Sometimes it's easier for programmers to understand what they need to do if they can see clearly what not to do. The following sections list practices to avoid?security design mistakes we have either seen or, alas, made ourselves. We cover the overall design approach, as well as some specific design flaws.
The following practices describe common errors that pertain to the overall design approach:
One trap that we've seen many application designers fall into is to start selecting specific controls or technologies without first thinking through and making a design?that is, to start coding before knowing what is to be done. Some people seem to want to jump straight from the policy level (e.g., "only authorized users can read our files") to decisions about details (e.g., "we'll use hardware password tokens," or "we'll use that XYZ software that checks passwords to make sure they're 8 characters long"). This is an all-too-easy mistake for engineers, who are problem solvers by nature, to make. Sometimes, it can be hard for us to leave an unsolved problem on the table or whiteboard, and stay at the conceptual level. Resist the temptation to solve that problem as long as you can. For one thing, you may be able to design it away!
We alluded to this earlier in our discussion of mental models and metaphors. Many of the strangest vulnerabilities we've seen were built into applications at design time because the programmer indulged in the luxury of thinking "inside the box," created by the understanding of the application's purpose. Forget it.
At this point, we swallow our pride and list a number of specific design mistakes we ourselves have made. Looking back, we find that most of the design errors we've made have arisen when we allowed ourselves to be so concerned with the "security" aspects of business software that we forgot about the "business" part. So please avoid (as we failed to) the design flaws in the following list:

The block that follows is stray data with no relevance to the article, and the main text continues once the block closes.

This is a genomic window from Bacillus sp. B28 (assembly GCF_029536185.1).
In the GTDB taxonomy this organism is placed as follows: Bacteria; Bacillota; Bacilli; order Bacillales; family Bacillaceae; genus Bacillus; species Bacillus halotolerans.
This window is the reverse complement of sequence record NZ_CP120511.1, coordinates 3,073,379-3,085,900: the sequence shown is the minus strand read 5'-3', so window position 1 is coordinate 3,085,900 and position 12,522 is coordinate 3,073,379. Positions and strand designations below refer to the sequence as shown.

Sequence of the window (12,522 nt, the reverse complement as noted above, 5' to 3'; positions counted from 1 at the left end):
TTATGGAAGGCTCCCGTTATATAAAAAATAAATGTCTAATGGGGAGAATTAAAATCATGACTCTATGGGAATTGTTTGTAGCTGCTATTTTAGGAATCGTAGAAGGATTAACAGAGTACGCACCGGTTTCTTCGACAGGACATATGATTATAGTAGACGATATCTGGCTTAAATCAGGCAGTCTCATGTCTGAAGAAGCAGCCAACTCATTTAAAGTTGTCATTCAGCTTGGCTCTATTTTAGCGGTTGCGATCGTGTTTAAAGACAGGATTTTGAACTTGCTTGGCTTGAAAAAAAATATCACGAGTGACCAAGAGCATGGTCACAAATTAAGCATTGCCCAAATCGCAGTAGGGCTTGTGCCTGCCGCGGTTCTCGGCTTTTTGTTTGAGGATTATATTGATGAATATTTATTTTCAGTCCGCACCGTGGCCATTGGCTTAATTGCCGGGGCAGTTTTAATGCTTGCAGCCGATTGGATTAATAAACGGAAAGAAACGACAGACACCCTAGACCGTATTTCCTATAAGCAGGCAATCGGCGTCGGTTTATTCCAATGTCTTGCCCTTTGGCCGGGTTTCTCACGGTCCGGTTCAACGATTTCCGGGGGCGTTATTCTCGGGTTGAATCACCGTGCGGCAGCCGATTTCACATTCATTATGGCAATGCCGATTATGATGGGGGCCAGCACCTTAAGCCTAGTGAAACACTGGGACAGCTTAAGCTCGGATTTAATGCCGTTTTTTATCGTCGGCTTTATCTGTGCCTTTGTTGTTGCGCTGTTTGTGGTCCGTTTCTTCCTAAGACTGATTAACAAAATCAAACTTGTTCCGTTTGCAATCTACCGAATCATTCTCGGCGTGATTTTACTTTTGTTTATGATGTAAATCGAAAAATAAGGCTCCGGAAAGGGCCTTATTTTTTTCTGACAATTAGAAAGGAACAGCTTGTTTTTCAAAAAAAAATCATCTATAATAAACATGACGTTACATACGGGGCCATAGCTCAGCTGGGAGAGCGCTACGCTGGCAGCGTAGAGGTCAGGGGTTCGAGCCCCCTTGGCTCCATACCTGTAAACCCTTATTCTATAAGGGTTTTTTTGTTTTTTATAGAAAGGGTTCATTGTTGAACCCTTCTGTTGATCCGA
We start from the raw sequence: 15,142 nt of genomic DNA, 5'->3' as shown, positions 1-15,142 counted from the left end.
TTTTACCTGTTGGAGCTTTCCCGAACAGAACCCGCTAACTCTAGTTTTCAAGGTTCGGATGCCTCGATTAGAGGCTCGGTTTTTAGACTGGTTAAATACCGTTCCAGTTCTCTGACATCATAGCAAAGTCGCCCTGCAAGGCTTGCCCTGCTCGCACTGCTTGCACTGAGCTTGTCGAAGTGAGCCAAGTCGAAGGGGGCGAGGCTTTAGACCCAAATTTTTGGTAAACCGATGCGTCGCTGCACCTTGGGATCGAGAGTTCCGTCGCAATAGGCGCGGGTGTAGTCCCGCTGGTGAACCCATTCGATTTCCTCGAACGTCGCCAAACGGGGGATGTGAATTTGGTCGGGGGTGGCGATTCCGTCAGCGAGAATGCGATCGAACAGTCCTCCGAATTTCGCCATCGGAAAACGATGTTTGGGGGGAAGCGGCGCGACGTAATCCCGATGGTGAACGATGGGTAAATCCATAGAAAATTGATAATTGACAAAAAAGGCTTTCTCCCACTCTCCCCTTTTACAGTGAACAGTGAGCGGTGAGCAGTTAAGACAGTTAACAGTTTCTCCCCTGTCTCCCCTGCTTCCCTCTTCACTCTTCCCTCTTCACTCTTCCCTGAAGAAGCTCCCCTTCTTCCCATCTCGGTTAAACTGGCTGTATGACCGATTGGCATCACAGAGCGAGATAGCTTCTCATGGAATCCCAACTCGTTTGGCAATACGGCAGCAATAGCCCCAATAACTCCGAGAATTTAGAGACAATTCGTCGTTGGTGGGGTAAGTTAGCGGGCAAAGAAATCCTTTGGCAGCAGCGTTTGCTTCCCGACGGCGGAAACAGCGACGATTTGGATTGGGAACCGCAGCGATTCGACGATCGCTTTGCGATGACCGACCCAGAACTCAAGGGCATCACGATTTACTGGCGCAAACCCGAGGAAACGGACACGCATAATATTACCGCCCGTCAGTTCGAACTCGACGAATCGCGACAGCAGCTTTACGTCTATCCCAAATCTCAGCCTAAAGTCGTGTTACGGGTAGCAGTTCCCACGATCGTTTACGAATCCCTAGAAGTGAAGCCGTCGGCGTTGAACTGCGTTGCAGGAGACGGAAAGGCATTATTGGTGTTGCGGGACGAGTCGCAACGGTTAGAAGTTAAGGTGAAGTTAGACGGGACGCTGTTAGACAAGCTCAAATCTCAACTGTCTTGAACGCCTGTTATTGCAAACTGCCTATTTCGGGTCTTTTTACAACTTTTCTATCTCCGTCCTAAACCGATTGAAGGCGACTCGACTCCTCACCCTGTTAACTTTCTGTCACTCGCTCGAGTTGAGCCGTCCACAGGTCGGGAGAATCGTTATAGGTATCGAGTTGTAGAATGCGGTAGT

Sometimes our ideas are too complicated or need too much attention from overworked staff to work reliably. For example, one of our ideas required several log files to be checked and trimmed (by humans) daily. It's usually better to compromise; adopt practices (in this case, less frequent checks) that are less effective theoretically, but are more likely to really get done.
Some of our suggestions have been flawed for the practical reason that they would have annoyed a great many of our fellow employees, caused work to be lost, and cost the company even more money as a result of the workaround software written in reaction. For example, many years ago we instituted an automatic "idle terminal" timeout. After flashing several warnings on the user's screen, it would finally force the application they were running to close up work and exit. With a revolt on our hands (and "phantom keep-alive" software spreading throughout the company) we were forced to find a better approach. For the past couple of decades or so, we've simply used software to lock the terminal, leaving the applications active (or, when the operating system would allow it, quiesced).
Some of the "best" security solutions in theory cannot succeed in practice, because they interfere with the easygoing and casual atmosphere many enterprises try to foster. We once proposed the installation of biometric scanners as an everyday replacement for passwords. Upper management quite properly shot down this idea, which would have required people to put their thumbs into a little cylindrical scanner or put their eyeballs up to an eyepiece. We'll try this again someday when the technology is less cumbersome and intimidating, or perhaps when the need for authentication is so severe that our coworkers will agree that such measures are necessary.
We've been guilty of recommending the purchase or development of intrusion detection software that would have gutted the departmental budget. Fortunately, this proposal was turned down too, and we were able to invest in improving the security of the applications and practices we used every day instead.
Don't laugh: some practices that are mandatory in one country of operation are forbidden in another country. Privacy regulations are an excellent example. Export restrictions on some handy advanced technologies can be a factor, too. Considerations of legality can also arise in heavily regulated industries such as banking and medical care.
Enough assaults on our pride! In general, especially early in our careers, we proposed security techniques that were intuitively appealing to security specialists like ourselves, but were impractical because of their prospective impact on business practices or culture.
Note that such drawbacks may not be evident in the requirements gathering, during risk analysis, or even in the first round of technology selection. They may emerge only during later stages of the analysis, when experienced hands (or, as we'll discuss later, specialized software) take issue with the recommendations of the technologists.